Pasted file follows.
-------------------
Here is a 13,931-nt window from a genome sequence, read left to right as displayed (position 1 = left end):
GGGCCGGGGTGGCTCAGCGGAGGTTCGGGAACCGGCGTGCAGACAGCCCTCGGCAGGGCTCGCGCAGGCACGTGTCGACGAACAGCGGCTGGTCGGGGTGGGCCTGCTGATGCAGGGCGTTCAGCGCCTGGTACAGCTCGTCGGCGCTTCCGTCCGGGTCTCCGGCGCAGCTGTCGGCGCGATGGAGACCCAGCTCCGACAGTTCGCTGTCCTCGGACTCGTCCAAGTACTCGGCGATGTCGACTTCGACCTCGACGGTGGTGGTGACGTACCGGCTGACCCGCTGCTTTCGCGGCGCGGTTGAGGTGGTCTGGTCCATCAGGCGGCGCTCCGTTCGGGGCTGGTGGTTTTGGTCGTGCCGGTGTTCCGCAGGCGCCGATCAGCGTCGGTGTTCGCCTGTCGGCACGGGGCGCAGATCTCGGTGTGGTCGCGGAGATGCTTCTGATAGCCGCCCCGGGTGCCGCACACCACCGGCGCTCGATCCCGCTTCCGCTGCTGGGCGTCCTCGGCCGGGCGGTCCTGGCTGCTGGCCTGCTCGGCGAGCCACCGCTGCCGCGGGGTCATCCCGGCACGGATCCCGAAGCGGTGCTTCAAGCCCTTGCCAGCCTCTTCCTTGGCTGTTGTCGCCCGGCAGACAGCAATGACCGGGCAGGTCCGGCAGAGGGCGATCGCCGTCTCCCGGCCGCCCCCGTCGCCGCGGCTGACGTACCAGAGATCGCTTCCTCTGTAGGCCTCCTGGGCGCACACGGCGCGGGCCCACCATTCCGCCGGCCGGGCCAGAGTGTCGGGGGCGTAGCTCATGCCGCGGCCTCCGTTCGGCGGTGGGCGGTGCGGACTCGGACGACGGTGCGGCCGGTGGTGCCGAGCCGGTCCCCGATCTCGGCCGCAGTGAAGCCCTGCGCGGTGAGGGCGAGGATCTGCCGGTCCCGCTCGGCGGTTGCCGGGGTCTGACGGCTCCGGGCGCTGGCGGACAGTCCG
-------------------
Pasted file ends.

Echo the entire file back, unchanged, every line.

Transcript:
Here is a 13,931-nt window from a genome sequence, read left to right as displayed (position 1 = left end):
GGGCCGGGGTGGCTCAGCGGAGGTTCGGGAACCGGCGTGCAGACAGCCCTCGGCAGGGCTCGCGCAGGCACGTGTCGACGAACAGCGGCTGGTCGGGGTGGGCCTGCTGATGCAGGGCGTTCAGCGCCTGGTACAGCTCGTCGGCGCTTCCGTCCGGGTCTCCGGCGCAGCTGTCGGCGCGATGGAGACCCAGCTCCGACAGTTCGCTGTCCTCGGACTCGTCCAAGTACTCGGCGATGTCGACTTCGACCTCGACGGTGGTGGTGACGTACCGGCTGACCCGCTGCTTTCGCGGCGCGGTTGAGGTGGTCTGGTCCATCAGGCGGCGCTCCGTTCGGGGCTGGTGGTTTTGGTCGTGCCGGTGTTCCGCAGGCGCCGATCAGCGTCGGTGTTCGCCTGTCGGCACGGGGCGCAGATCTCGGTGTGGTCGCGGAGATGCTTCTGATAGCCGCCCCGGGTGCCGCACACCACCGGCGCTCGATCCCGCTTCCGCTGCTGGGCGTCCTCGGCCGGGCGGTCCTGGCTGCTGGCCTGCTCGGCGAGCCACCGCTGCCGCGGGGTCATCCCGGCACGGATCCCGAAGCGGTGCTTCAAGCCCTTGCCAGCCTCTTCCTTGGCTGTTGTCGCCCGGCAGACAGCAATGACCGGGCAGGTCCGGCAGAGGGCGATCGCCGTCTCCCGGCCGCCCCCGTCGCCGCGGCTGACGTACCAGAGATCGCTTCCTCTGTAGGCCTCCTGGGCGCACACGGCGCGGGCCCACCATTCCGCCGGCCGGGCCAGAGTGTCGGGGGCGTAGCTCATGCCGCGGCCTCCGTTCGGCGGTGGGCGGTGCGGACTCGGACGACGGTGCGGCCGGTGGTGCCGAGCCGGTCCCCGATCTCGGCCGCAGTGAAGCCCTGCGCGGTGAGGGCGAGGATCTGCCGGTCCCGCTCGGCGGTTGCCGGGGTCTGACGGCTCCGGGCGCTGGCGGACAGTCCG